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Learners

The learners include virtually every student and faculty at the University. These include more than 1000 medical students at Jefferson Medical College, all Occupational Therapy and Physical Therapy students, all students from the School of Pharmacy as well as those from Family Counseling. Although under a different administrative design, the RCSSC is also home to simulation support for the Jefferson School of Nursing. RCSSC supports teaching and assessment using simulation to Graduate level medical programs that involve over 300 residents and fellows from all training programs including Pediatrics, Internal Medicine, Family Medicine, Emergency Medicine, OB/GYN, Psychiatry, General and Sub-specialty Surgery. RCSSC also provides support for faculty development, remediation and continuing medical education programs.

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Educational & Assessment Programs

These include more than 47 different programs in Undergraduate Medical Education (UME); 20 different programs in Graduate Medical Education; and ten  different programs each in Occupational Therapy (OT), Physical Therapy (PT), School of Pharmacy, the School of Nursing, and Family Counseling. Rector CSSC provides support for multiple programs in residencies across campus. Training programs include Pediatrics, Internal Medicine, Family Medicine, Emergency Medicine, OB/GYN, Psychiatry, General and Sub-specialty surgery. In UME, from day 2 of the first year, students are taught clinical correlations to anatomy course. Basic history and physical examination skills are taught in the first and second year. The 11 station, high stakes OSCE is conducted at the end of third year. An advanced physical examination course and post clerkship OSCEs are available and/or required for 4th year students. The average student spends in excess of 400 hours at the Rector CSSC during their medical school tenure. There are skills attainment simulation teaching sessions for more than 127 interns on invasive clinical skills (IJ, subclavian, LP, etc.), and the Center provides opportunities for structured practice of ongoing skills development. Sessions exist for various residencies on Rapid Response Teams and emergent/code situations for structured practice and skills refinement. The Rector CSSC has multiple programs for other ACGME defined core competencies of residency including feedback, professionalism, and end-of-life issues. Programs for more senior surgical residents in laparoscopic and endoscopic training incorporate the high-fidelity models.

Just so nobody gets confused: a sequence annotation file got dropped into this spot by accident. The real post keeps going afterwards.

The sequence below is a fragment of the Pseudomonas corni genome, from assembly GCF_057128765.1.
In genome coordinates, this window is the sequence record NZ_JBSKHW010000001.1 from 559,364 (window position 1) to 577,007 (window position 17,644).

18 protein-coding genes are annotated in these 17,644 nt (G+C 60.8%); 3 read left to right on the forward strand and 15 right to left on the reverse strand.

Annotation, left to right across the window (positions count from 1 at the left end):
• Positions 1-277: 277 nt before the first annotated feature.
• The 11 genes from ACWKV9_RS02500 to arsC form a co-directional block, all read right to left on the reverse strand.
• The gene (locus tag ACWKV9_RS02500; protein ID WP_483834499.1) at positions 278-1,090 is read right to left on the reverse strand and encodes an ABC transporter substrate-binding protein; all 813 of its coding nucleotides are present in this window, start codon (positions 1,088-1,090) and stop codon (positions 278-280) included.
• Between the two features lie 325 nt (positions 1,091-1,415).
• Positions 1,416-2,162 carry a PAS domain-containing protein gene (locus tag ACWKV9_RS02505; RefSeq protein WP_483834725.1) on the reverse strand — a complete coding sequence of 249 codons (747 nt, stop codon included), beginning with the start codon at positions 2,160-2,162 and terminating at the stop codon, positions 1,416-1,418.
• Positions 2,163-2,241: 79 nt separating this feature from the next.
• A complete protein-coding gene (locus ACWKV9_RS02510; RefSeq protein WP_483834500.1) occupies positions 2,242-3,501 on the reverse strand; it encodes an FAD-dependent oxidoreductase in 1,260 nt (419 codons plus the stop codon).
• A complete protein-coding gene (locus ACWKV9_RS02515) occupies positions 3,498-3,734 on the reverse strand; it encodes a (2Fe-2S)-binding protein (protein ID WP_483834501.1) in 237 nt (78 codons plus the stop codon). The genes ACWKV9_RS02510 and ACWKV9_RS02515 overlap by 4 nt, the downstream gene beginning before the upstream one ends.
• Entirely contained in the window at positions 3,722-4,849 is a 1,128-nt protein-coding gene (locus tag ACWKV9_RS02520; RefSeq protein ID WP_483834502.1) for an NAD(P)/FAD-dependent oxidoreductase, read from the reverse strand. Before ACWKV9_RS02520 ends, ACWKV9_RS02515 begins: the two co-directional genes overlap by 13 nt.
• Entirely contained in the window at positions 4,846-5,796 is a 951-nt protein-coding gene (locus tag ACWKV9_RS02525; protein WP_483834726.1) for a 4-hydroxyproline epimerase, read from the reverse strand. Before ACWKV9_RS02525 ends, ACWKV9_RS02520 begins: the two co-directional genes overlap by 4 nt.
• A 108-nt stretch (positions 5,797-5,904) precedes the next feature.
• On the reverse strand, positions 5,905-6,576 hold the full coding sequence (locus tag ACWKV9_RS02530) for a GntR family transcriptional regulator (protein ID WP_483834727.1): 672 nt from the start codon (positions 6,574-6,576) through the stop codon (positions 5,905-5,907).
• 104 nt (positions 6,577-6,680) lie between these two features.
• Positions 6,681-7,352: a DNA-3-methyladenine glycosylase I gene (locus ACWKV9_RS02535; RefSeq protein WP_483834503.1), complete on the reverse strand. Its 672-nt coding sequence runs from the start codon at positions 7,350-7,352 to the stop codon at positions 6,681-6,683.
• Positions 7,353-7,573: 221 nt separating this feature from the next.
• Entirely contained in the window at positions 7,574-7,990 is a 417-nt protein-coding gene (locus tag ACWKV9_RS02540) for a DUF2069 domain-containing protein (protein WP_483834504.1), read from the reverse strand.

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Leadership

Sanborn Sculpture

Katherine Berg, MD, Associate Professor of Medicine and Dale Berg, MD, George Fritz Blechschmidt, MD Chair in Clinical Skills Education and Professor of Medicine, have been the Co-Directors of Rector CSSC since its inception eight years ago. As such, they are responsible for curriculum, evaluation and assessment tools, research programs and for coordinating as well as supporting simulation programs across all schools of the University except for the Jefferson School of Nursing. Among the schools included are UME, GME and the schools of OT, PT, and Pharmacy. The co-directors, who founded the Standardized Patient Program at Jefferson and the JEFF Players, report directly to the Senior Vice President for Academic Affairs, Michael Vergare, MD.